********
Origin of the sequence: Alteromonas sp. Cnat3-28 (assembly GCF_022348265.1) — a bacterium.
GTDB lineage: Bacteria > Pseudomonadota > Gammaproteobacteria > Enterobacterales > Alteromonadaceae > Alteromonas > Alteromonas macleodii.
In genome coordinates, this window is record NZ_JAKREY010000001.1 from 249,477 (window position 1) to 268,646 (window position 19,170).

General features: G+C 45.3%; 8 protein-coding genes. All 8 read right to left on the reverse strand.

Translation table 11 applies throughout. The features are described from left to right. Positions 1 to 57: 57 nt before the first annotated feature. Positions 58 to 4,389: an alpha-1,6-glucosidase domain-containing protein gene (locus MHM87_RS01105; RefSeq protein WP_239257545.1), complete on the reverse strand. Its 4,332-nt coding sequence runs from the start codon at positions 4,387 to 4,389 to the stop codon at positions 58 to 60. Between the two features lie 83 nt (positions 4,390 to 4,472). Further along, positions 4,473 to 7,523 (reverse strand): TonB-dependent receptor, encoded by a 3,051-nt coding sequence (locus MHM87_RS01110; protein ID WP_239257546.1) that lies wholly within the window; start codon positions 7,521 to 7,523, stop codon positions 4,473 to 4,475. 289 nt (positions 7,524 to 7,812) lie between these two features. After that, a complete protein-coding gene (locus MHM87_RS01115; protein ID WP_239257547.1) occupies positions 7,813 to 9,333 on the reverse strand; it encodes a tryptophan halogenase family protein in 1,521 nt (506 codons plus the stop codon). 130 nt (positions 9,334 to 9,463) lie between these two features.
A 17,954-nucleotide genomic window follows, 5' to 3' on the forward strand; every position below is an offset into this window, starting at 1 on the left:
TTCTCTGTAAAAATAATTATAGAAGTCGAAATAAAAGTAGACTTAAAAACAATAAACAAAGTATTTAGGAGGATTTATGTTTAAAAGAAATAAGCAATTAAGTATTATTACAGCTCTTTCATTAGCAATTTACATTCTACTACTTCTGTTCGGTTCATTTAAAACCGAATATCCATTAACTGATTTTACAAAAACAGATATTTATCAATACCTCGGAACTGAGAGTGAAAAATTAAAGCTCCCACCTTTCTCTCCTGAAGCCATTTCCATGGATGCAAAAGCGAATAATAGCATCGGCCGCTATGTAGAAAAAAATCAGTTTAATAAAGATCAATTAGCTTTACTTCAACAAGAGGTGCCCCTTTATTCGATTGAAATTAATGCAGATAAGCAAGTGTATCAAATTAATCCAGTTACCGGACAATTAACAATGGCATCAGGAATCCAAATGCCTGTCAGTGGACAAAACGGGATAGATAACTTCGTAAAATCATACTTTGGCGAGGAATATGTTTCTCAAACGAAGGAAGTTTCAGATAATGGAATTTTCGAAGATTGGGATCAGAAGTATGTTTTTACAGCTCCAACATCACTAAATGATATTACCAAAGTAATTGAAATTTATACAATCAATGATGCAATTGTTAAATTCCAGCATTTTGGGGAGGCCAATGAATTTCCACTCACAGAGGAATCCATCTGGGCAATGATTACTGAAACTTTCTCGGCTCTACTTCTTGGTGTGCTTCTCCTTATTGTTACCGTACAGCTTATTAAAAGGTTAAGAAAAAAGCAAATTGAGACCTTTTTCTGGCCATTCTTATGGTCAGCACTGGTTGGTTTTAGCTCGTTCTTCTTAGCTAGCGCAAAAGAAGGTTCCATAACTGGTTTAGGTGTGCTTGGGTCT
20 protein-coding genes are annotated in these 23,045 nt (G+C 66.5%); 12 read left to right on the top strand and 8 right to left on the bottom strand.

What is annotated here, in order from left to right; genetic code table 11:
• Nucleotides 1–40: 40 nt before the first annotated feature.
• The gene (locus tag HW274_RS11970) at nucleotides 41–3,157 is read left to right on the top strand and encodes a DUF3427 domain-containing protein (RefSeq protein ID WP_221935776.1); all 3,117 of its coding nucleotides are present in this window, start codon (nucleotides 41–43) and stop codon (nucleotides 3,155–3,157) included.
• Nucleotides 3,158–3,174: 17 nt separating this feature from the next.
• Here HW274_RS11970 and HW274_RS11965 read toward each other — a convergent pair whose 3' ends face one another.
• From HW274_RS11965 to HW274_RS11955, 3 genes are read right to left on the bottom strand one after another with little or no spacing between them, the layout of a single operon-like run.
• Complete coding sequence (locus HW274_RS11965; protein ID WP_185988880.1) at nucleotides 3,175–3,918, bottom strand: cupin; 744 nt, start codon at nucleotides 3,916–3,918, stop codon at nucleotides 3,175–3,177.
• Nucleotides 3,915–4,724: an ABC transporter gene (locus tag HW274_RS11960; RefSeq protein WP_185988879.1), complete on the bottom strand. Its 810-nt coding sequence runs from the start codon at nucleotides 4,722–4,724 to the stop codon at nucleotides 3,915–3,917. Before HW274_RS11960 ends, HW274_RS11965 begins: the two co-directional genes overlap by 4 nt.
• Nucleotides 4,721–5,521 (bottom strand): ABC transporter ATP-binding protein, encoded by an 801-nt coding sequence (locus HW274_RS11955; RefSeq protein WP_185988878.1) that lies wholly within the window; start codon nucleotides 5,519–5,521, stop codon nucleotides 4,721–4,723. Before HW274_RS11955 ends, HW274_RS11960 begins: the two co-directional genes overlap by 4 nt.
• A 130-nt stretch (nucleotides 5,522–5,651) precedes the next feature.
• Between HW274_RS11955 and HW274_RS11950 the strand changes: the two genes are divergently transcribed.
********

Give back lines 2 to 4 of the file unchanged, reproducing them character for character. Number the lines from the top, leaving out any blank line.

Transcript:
GTDB lineage: Bacteria > Pseudomonadota > Gammaproteobacteria > Enterobacterales > Alteromonadaceae > Alteromonas > Alteromonas macleodii.
In genome coordinates, this window is record NZ_JAKREY010000001.1 from 249,477 (window position 1) to 268,646 (window position 19,170).

General features: G+C 45.3%; 8 protein-coding genes. All 8 read right to left on the reverse strand.